Rose Gold

Rose gold, also known as pink gold or red gold, is a gold alloy distinguished by its pinkish or reddish hue. Pure gold is alloyed with copper and sometimes a small amount of silver to create rose gold. The copper creates the distinctive color; the higher the copper content, the deeper the reddish tone. Rose gold has gained popularity in recent years for its romantic and vintage aesthetic, and is often used in engagement rings, wedding bands, bracelets, and watches.

Yellow Gold

Yellow gold maintains the natural color of gold, a warm yellowish hue. It’s typically made of pure gold combined with copper and/or silver. Yellow gold is a classic choice for jewelry, cherished for its timeless appeal and versatility.

Green Gold

Yes, green gold exists! Also known as electrum, green gold is a naturally occurring alloy of gold and silver with a greenish hue. The ratio of gold and silver varies, and the exact proportions will influence the color, which can range from a pale green to a more intense shade. Green gold is relatively rare and has been used throughout history in jewelry making, particularly in ancient civilizations like the Egyptians and Greeks. Green gold is still occasionally used in jewelry for its unique color, but it’s less common than white, rose and yellow gold alloys.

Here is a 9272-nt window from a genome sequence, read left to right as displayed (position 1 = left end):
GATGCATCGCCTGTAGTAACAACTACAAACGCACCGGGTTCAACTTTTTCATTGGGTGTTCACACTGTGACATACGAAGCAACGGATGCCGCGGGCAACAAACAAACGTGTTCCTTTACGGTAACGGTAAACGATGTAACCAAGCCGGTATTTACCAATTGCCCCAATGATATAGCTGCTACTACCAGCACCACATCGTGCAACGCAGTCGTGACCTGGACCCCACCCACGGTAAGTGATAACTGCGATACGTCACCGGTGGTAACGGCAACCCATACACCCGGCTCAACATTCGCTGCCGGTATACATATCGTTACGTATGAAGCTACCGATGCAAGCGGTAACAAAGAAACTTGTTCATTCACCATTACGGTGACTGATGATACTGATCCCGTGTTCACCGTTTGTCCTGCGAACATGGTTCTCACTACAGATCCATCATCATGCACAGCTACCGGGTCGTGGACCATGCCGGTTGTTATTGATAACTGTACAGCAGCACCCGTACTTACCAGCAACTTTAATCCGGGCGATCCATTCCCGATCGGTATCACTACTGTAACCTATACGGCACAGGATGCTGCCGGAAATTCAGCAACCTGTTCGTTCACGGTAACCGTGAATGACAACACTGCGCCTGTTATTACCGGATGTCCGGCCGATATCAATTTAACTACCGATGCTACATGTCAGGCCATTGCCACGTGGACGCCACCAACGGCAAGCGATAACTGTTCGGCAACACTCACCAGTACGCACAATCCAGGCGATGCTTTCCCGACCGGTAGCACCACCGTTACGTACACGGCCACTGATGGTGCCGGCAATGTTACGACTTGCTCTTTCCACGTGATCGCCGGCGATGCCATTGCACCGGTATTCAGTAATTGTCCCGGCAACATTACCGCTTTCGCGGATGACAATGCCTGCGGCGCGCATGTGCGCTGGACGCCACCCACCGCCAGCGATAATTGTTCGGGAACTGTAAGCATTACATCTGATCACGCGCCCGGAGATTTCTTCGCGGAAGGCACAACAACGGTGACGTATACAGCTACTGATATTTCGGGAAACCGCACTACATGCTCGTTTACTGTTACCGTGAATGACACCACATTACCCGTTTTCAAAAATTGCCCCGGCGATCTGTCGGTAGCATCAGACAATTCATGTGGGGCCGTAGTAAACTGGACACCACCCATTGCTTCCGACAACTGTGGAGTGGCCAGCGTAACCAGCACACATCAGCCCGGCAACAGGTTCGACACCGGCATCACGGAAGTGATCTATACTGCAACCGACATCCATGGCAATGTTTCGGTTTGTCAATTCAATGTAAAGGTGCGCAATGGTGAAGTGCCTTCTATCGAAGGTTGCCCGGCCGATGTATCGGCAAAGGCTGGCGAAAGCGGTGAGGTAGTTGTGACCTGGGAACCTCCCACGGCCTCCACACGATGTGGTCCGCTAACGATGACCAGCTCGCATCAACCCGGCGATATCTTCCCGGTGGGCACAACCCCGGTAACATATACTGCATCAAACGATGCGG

14-karat blue gold wedding band

Other Unique Alloys: Blue and Purple Gold

Rare and unique, blue gold is alloyed with metals that create a bluish tint, such as iron, cobalt or aluminum. Blue gold may require special care to maintain its color and appearance.

Purple gold, also known as amethyst gold or violet gold, is an alloy of gold and aluminum. It’s relatively stable and resistant to tarnishing. It has long been associated with royalty and luxury!